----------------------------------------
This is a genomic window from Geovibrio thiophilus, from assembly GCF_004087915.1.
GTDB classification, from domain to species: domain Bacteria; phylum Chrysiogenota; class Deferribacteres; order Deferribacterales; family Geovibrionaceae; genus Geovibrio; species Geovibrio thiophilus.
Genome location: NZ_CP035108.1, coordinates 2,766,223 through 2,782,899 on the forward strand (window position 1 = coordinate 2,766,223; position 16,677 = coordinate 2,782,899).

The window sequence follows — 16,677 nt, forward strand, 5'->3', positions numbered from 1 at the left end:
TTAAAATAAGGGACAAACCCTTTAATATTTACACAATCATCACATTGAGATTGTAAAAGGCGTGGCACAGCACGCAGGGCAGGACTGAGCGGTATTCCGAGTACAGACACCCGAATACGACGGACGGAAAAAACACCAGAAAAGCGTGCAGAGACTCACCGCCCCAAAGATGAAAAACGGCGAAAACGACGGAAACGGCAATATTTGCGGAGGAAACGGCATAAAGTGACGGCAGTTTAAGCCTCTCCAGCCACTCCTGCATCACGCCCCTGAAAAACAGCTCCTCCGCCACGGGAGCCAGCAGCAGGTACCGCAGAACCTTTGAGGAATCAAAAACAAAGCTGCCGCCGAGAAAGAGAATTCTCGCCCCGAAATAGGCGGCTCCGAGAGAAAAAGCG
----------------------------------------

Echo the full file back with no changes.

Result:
This is a genomic window from Geovibrio thiophilus, from assembly GCF_004087915.1.
GTDB classification, from domain to species: domain Bacteria; phylum Chrysiogenota; class Deferribacteres; order Deferribacterales; family Geovibrionaceae; genus Geovibrio; species Geovibrio thiophilus.
Genome location: NZ_CP035108.1, coordinates 2,766,223 through 2,782,899 on the forward strand (window position 1 = coordinate 2,766,223; position 16,677 = coordinate 2,782,899).

The window sequence follows — 16,677 nt, forward strand, 5'->3', positions numbered from 1 at the left end:
TTAAAATAAGGGACAAACCCTTTAATATTTACACAATCATCACATTGAGATTGTAAAAGGCGTGGCACAGCACGCAGGGCAGGACTGAGCGGTATTCCGAGTACAGACACCCGAATACGACGGACGGAAAAAACACCAGAAAAGCGTGCAGAGACTCACCGCCCCAAAGATGAAAAACGGCGAAAACGACGGAAACGGCAATATTTGCGGAGGAAACGGCATAAAGTGACGGCAGTTTAAGCCTCTCCAGCCACTCCTGCATCACGCCCCTGAAAAACAGCTCCTCCGCCACGGGAGCCAGCAGCAGGTACCGCAGAACCTTTGAGGAATCAAAAACAAAGCTGCCGCCGAGAAAGAGAATTCTCGCCCCGAAATAGGCGGCTCCGAGAGAAAAAGCG